There is a need for a new general vegetation map of Sweden, as well as for efficient methods for generating vegetation maps over special areas. For a vegetation map to be useful for further analysis in combination with other data, the mapping criteria must be consistent across all regions and over a large ecological range. It should be sufficiently detailed, both in spatial resolution and in the number of classes. The usefulness in monitoring programs places high demands on time- and cost-efficient methods, so that the map can be regularly updated. To have access to such vegetation maps in the near future, it is important that the methods developed are based on remote sensing data that can be expected to be available within a few years time, for example, high resolution digital aerial photos (resolution < 50 cm) and the low density laser scanner data expected to be acquired by the Swedish National Land Survey to produce a new DEM for Sweden. The Swedish National Land Survey has a national policy for acquiring aerial photos covering about one-third of the land area in Sweden annually using the Z/I DMC camera. Another important data source is the national satellite database (SACCESS) with a yearly nationwide coverage of Landsat and SPOT data.
It has been shown that low density laser scanner data (approx. 1 point/m2) can be used to derive canopy height models and to estimate vegetation characteristics at stand or plot level, for example tree height and biomass with high accuracy (e.g., Næsset, 2002; Holmgren et al. 2003; Maltamo et al. 2004; Thomas et al. 2006). Canopy height models and vegetation characteristics can also be derived using 3D data obtained by multi-view-angle matching of digital photos. Ofner et al. (2006) have shown that tree heights can be estimated with a nearly similar accuracy as those obtained using laser scanner data by using multi-view-angle matching of five digital photos (15 cm resolution). The accuracy of the estimated tree heights were however lower when only three photos were matched. Still, matching of only three photographs might provide valuable information for segmentation and classification of vegetation types, especially when up-to-date laser data are not available.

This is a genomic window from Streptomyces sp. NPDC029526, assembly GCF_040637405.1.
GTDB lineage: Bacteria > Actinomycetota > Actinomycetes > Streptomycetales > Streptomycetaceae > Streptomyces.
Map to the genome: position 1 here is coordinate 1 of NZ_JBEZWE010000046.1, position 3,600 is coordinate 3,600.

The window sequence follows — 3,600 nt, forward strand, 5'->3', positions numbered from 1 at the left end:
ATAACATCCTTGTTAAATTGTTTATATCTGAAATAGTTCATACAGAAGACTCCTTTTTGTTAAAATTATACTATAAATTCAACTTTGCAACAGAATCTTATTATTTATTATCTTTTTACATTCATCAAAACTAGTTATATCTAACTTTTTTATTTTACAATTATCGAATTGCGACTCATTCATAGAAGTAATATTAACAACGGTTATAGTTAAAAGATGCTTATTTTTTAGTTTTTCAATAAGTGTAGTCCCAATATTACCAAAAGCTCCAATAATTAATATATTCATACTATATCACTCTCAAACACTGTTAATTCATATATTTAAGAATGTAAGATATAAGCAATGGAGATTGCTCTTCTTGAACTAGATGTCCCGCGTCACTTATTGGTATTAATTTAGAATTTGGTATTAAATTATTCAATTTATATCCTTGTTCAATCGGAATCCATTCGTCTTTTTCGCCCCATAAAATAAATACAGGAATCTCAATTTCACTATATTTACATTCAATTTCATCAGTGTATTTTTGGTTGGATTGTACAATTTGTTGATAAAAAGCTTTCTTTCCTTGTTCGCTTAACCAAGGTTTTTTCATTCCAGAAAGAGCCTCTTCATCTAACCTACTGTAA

Tree species information classified using spectral data from aerial photos (e.g., Bohlin et al., 2006; Holmgren et al., 2008) might also be valuable for segmentation and classification of vegetation types. It has also been shown that accurate species-specific forest stand characteristics can be derived using a combination of laser scanner data and texture measures from aerial photos (Packalén and Maltamo, 2007). Altogether this indicates that the use of digital aerial photos and laser scanner data trained with field data offers new and cost effective methods for vegetation mapping. In addition, the combined use of low density laser scanner data and satellite data from SACCESS might also be an efficient approach for mapping vegetation in Sweden.
The tasks in this WP will partially be carried out as a part of a PhD project. An application for additional funding regarding the combined use of optical satellite data from sensors like SPOT HRG and laser scanner data in vegetation mapping (Task 4) will be sent to the Swedish National Space Board. Costs for attending PhD courses will be paid by SLU. 

Task 1 - Canopy height models
The aim is to derive canopy height models and to estimate vegetation characteristics such as tree height, canopy cover, and tree species using low density laser data and data from the Z/I DMC camera acquired from various flight altitudes, as well as data from SAAB C3 Technologies (www.c3technologies.com), who create 3D data from their own camera platform. Laser data from existing test areas and the anticipated national laser scanning dataset will be used. The canopy height models and estimates of vegetation characteristics will be evaluated at a plot level using field data from a dense systematic grid of geo-located sample plots collected at the Remningstorp test site, including additional areas with broad-leaved forest near Remningstorp.

Task 2 - Segmentation
An important task will be to investigate how features extracted from canopy height models derived from both multi-view-angle matching of digital photos and laser data (Task 1) can be used for automatic, or semi-automatic, segmentation of the vegetation into homogenous patches. Vegetation characteristics such as height data, canopy cover and tree species information (derived in Task 1) might also provide valuable input data for the segmentation. Different segmentation software will be tested and compared. The segmentation approaches will be validated using field data from the dense grid of sample plots to be collected at the Remningstorp test site (see Task 1).